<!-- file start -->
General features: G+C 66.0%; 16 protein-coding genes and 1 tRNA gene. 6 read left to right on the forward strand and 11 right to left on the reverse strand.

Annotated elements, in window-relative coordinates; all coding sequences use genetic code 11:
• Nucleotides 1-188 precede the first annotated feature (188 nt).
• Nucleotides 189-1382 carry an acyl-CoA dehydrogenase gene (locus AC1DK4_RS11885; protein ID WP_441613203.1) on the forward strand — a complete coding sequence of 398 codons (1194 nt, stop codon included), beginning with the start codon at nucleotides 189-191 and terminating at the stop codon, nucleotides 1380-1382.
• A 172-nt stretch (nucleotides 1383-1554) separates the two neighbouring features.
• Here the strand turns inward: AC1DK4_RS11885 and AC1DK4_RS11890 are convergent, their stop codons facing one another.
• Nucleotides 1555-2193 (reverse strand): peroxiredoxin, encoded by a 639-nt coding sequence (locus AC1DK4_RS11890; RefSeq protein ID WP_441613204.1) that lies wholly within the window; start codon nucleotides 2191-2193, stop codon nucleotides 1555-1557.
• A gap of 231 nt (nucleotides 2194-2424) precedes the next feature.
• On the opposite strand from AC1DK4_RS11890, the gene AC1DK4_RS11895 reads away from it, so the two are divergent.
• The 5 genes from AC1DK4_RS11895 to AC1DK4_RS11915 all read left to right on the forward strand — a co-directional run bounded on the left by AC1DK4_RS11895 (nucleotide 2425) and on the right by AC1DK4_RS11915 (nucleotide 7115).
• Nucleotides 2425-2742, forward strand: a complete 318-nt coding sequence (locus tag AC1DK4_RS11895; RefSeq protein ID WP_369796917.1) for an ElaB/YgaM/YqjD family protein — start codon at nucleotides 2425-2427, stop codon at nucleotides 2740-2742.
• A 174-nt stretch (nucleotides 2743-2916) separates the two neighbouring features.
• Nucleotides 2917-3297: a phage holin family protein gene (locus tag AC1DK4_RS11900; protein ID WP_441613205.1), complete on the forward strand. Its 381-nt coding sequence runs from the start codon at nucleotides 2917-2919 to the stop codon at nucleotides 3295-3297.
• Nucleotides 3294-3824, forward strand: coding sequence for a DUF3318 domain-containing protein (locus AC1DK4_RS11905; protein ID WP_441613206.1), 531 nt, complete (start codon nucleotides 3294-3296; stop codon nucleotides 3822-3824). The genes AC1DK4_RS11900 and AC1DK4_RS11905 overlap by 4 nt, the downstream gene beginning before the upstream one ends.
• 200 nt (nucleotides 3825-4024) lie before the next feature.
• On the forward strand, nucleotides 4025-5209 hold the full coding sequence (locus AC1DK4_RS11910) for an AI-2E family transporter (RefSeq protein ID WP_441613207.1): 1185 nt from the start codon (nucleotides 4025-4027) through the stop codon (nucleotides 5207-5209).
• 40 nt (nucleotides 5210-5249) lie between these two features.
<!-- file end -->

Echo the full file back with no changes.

General features: G+C 66.0%; 16 protein-coding genes and 1 tRNA gene. 6 read left to right on the forward strand and 11 right to left on the reverse strand.

Annotated elements, in window-relative coordinates; all coding sequences use genetic code 11:
• Nucleotides 1-188 precede the first annotated feature (188 nt).
• Nucleotides 189-1382 carry an acyl-CoA dehydrogenase gene (locus AC1DK4_RS11885; protein ID WP_441613203.1) on the forward strand — a complete coding sequence of 398 codons (1194 nt, stop codon included), beginning with the start codon at nucleotides 189-191 and terminating at the stop codon, nucleotides 1380-1382.
• A 172-nt stretch (nucleotides 1383-1554) separates the two neighbouring features.
• Here the strand turns inward: AC1DK4_RS11885 and AC1DK4_RS11890 are convergent, their stop codons facing one another.
• Nucleotides 1555-2193 (reverse strand): peroxiredoxin, encoded by a 639-nt coding sequence (locus AC1DK4_RS11890; RefSeq protein ID WP_441613204.1) that lies wholly within the window; start codon nucleotides 2191-2193, stop codon nucleotides 1555-1557.
• A gap of 231 nt (nucleotides 2194-2424) precedes the next feature.
• On the opposite strand from AC1DK4_RS11890, the gene AC1DK4_RS11895 reads away from it, so the two are divergent.
• The 5 genes from AC1DK4_RS11895 to AC1DK4_RS11915 all read left to right on the forward strand — a co-directional run bounded on the left by AC1DK4_RS11895 (nucleotide 2425) and on the right by AC1DK4_RS11915 (nucleotide 7115).
• Nucleotides 2425-2742, forward strand: a complete 318-nt coding sequence (locus tag AC1DK4_RS11895; RefSeq protein ID WP_369796917.1) for an ElaB/YgaM/YqjD family protein — start codon at nucleotides 2425-2427, stop codon at nucleotides 2740-2742.
• A 174-nt stretch (nucleotides 2743-2916) separates the two neighbouring features.
• Nucleotides 2917-3297: a phage holin family protein gene (locus tag AC1DK4_RS11900; protein ID WP_441613205.1), complete on the forward strand. Its 381-nt coding sequence runs from the start codon at nucleotides 2917-2919 to the stop codon at nucleotides 3295-3297.
• Nucleotides 3294-3824, forward strand: coding sequence for a DUF3318 domain-containing protein (locus AC1DK4_RS11905; protein ID WP_441613206.1), 531 nt, complete (start codon nucleotides 3294-3296; stop codon nucleotides 3822-3824). The genes AC1DK4_RS11900 and AC1DK4_RS11905 overlap by 4 nt, the downstream gene beginning before the upstream one ends.
• 200 nt (nucleotides 3825-4024) lie before the next feature.
• On the forward strand, nucleotides 4025-5209 hold the full coding sequence (locus AC1DK4_RS11910) for an AI-2E family transporter (RefSeq protein ID WP_441613207.1): 1185 nt from the start codon (nucleotides 4025-4027) through the stop codon (nucleotides 5207-5209).
• 40 nt (nucleotides 5210-5249) lie between these two features.